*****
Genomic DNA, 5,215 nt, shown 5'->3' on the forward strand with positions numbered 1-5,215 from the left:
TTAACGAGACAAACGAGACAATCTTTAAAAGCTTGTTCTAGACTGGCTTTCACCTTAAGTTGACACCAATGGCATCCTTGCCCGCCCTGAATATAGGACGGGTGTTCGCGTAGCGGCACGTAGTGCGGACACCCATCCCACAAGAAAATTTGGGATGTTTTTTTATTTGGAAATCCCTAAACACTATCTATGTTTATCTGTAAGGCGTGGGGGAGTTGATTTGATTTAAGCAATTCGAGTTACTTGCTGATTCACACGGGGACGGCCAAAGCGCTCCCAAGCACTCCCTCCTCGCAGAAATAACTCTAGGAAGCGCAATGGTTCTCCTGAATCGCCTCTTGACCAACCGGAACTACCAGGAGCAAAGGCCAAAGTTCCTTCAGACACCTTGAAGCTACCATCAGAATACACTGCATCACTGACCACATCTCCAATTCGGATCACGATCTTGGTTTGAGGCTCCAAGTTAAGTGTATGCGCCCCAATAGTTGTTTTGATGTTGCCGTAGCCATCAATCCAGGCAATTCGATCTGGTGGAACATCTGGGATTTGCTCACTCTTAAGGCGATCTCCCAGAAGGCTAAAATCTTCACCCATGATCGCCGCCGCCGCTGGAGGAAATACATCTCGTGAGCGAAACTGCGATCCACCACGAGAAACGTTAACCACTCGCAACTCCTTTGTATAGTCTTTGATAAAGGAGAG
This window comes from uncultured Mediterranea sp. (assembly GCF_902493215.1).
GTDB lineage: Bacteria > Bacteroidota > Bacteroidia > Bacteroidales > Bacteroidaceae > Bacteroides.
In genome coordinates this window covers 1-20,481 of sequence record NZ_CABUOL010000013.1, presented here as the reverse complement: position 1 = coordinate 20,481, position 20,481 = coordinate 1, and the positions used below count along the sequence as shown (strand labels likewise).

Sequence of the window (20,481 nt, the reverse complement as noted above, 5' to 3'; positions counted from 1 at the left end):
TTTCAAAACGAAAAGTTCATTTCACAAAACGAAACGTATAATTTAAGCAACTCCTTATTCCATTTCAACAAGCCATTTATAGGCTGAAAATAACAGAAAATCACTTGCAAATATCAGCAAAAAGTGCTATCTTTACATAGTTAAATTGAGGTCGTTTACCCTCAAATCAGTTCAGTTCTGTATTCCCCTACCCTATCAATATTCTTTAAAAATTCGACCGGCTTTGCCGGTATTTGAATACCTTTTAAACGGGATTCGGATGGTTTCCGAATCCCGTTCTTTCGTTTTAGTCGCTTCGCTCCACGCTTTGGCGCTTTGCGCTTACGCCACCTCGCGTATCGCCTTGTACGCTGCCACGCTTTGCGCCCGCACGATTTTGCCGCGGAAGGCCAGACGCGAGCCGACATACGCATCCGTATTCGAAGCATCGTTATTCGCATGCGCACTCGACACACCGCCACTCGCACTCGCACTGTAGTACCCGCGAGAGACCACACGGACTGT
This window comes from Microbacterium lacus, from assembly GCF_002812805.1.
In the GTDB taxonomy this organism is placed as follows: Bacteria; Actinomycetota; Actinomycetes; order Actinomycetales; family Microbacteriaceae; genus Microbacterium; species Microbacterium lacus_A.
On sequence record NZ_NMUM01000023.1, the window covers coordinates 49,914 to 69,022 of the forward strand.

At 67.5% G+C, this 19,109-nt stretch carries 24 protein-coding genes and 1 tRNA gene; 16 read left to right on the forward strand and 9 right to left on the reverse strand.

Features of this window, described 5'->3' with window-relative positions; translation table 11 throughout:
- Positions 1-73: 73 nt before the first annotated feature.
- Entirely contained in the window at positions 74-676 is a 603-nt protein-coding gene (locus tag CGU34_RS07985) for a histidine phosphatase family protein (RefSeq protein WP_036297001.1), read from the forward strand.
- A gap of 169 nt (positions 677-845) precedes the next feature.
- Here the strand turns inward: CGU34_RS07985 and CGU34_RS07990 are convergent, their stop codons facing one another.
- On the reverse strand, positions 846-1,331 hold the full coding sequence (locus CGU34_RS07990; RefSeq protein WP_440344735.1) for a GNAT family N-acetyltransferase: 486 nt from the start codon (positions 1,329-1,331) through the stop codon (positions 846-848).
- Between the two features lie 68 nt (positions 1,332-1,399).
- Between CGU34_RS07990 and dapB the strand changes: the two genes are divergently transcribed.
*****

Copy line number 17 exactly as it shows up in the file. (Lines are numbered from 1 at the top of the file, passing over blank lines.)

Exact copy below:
- On the reverse strand, positions 846-1,331 hold the full coding sequence (locus CGU34_RS07990; RefSeq protein WP_440344735.1) for a GNAT family N-acetyltransferase: 486 nt from the start codon (positions 1,329-1,331) through the stop codon (positions 846-848).